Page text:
The National Trust has told Chris Broers, the volunteer farm manager at Cooma Cottage for the past 10 years, to leave the historic Yass site within three months – and take his five Clydesdale horses and rare collection of saddlery, with him.
Mr Broers has been the face of the site, the former home of explorer Hamilton Hume, for the past decade, doing everything from educating visitors about our early history – using the Clydesdales to show early farming techniques – to maintaining the extensive grounds, using his own tractor.
He said it was ironic that in the email asking him to leave, the National Trust acknowledged the value of the Clydesdales in attracting visitors to the site. It thanked him for his “time and effort” at Cooma Cottage, adding that, “in particular the way in which the horses have helped bring the property to life”.
“I just don’t understand why they would do something like this,” Mr Broers, who, along with other volunteers, received a recognition award in 2020 for helping to keep the historic home open for visitors, said.
During the past decade, Mr Broers has educated thousands of visitors, from Yass Valley schoolchildren to overseas guests. He even opened the property when a descendant of Hamilton Hume dropped by unexpectedly when the site was closed – but Mr Broers happened to be on site doing maintenance work.
In the email to him, the National Trust said: “To assist with our management of the site, we kindly request that you action the below points prior to 5 February, 2024:
- Clear the stable, harness room and grounds of your equipment;
- Remove horses from the paddocks.”
“I have spent the past 10 years working my butt off at that place,” he said. “And I never got a cent … but that was never why I did it.
“I just love the place. I love talking to people. I love showing the kids the stables, the old harness gear – things they don’t get to see these days. And everyone loves the horses.”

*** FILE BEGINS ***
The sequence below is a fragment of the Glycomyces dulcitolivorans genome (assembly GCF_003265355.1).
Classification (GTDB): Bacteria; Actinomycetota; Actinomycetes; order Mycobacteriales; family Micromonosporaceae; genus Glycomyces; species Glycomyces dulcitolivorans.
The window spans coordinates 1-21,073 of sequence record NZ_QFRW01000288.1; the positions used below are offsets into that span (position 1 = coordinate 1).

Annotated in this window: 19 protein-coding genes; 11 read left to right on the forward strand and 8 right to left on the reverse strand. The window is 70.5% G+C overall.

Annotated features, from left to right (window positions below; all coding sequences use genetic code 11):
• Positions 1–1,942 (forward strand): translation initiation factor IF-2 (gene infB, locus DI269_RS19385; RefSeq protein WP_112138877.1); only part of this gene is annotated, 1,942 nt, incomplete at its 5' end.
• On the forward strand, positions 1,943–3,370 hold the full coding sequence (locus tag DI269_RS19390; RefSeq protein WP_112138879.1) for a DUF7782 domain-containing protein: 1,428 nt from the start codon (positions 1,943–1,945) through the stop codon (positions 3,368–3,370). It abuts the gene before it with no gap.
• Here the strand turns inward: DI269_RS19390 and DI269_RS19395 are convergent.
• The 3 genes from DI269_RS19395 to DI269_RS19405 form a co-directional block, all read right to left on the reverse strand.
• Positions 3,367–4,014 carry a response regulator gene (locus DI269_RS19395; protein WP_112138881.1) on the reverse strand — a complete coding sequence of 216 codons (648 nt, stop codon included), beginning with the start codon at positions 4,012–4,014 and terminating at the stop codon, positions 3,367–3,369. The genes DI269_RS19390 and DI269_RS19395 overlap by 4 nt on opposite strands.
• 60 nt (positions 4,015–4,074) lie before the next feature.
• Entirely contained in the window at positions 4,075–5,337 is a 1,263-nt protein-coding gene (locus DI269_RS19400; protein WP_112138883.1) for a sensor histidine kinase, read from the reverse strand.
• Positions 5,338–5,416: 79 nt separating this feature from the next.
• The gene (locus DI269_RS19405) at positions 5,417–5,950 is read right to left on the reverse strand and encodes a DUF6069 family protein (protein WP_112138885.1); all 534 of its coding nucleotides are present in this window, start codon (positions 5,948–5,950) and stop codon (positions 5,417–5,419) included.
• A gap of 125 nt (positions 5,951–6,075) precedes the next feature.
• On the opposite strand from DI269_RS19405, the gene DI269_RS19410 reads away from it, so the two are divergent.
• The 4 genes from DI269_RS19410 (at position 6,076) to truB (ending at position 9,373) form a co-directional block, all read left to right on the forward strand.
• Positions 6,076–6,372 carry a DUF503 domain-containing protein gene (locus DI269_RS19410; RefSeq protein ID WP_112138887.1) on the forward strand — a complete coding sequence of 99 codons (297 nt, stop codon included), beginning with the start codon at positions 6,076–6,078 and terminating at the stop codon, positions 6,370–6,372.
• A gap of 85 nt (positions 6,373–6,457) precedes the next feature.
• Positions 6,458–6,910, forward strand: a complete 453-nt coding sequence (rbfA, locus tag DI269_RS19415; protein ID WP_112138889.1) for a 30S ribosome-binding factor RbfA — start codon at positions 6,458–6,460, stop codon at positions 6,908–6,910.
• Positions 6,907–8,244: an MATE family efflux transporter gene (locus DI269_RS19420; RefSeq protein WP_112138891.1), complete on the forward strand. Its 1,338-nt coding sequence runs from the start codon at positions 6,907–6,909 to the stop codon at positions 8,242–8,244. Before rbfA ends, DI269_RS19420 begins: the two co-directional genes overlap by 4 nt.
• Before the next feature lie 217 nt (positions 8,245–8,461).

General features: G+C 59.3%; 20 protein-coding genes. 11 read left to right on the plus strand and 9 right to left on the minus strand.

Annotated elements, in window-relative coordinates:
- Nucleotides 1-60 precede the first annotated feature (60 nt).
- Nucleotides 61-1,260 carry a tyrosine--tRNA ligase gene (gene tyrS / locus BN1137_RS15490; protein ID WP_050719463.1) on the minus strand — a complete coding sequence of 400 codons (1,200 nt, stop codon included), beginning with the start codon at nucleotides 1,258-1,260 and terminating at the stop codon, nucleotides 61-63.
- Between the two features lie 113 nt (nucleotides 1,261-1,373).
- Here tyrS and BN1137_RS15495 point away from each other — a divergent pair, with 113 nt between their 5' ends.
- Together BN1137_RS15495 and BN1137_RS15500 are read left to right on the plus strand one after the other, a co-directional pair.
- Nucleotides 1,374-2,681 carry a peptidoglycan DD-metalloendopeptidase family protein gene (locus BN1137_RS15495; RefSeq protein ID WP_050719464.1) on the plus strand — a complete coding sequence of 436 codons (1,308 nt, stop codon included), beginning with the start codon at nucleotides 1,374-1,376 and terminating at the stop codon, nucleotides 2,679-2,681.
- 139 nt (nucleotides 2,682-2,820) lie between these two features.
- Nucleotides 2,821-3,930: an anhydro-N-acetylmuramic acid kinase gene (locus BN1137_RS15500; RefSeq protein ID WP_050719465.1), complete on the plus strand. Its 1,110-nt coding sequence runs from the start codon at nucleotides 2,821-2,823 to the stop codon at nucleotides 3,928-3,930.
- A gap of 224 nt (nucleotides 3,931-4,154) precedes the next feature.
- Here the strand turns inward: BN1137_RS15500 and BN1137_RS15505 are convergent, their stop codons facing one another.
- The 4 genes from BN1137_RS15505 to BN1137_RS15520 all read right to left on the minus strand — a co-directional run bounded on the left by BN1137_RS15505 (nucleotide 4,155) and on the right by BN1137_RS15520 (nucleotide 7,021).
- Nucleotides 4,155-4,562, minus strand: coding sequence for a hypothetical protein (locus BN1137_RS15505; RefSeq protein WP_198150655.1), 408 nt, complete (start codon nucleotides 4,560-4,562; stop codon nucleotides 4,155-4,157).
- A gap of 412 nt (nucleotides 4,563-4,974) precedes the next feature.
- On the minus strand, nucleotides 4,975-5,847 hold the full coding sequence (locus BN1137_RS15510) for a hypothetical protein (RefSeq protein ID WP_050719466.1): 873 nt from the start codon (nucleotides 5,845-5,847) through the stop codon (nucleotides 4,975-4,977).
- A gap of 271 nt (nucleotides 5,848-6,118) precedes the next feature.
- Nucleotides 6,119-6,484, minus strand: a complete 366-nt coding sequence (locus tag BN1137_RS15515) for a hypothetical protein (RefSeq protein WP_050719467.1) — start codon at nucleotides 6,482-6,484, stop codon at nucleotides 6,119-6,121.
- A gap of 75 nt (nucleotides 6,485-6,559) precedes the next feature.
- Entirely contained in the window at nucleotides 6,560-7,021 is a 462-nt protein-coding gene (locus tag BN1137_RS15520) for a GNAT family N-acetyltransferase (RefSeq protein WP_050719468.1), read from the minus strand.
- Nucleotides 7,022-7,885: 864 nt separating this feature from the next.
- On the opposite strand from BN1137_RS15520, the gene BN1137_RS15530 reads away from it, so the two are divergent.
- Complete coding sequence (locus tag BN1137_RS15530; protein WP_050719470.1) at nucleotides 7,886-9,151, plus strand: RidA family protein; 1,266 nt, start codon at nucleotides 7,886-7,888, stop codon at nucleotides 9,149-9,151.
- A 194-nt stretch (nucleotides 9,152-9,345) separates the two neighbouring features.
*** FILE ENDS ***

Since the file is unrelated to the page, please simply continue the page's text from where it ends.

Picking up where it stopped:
He said his main concern now was his horses. He will take two of them to nearby Heavy Horse Heaven at Lade Vale, and another will go to a friend’s farm at Goulburn, but he still needs agistment for the remaining two. “I’m not worried about me,” he said, “it’s the horses I care about.” He said once all the horses were safely homed, he would try to put the situation behind him, and just enjoy being a grandfather.
Mr Broers, who runs a signwriting business in Yass, said he spent all his spare time at Cooma Cottage, checking on his horses, maintaining the farm – from fencing to slashing and weed control – to organising events and talking to visitors.
He is also the brains behind the Wooback Heavy Horse event at Cooma Cottage, which, in 2016, broke the Australian record for the most working horses ploughing a field at the same time – 62. The event attracted more than 5000 people to the Yass property on the day.
“I know things change in life, but this decision has left me heartbroken,” he said. “I came here around 10 years ago to bring a bit of life to the place – and I’ve been here ever since. They asked me to sign a paddock licence when I started here, but I’ve never been asked to sign anything since. Now, just out of the blue, they’ve told me to go.”
The CEO of the National Trust (NSW), Debbie Mills, said on Tuesday (14 November) that in 2022, the National Trust undertook fundraising to address Cooma Cottage’s much needed and extensive conservation works.
“Thanks to generous donations, the significant works can now commence,” Ms Mills said. “The works are extensive and will include not only the house but also the stables, harness room and grounds.
“To help manage the site and undertake the works these areas will be vacated.”
She said as 2024 marked the 200th anniversary of the Hume & Hovell expedition, this conservation work would ensure the National Trust continued to mark such important moments in history.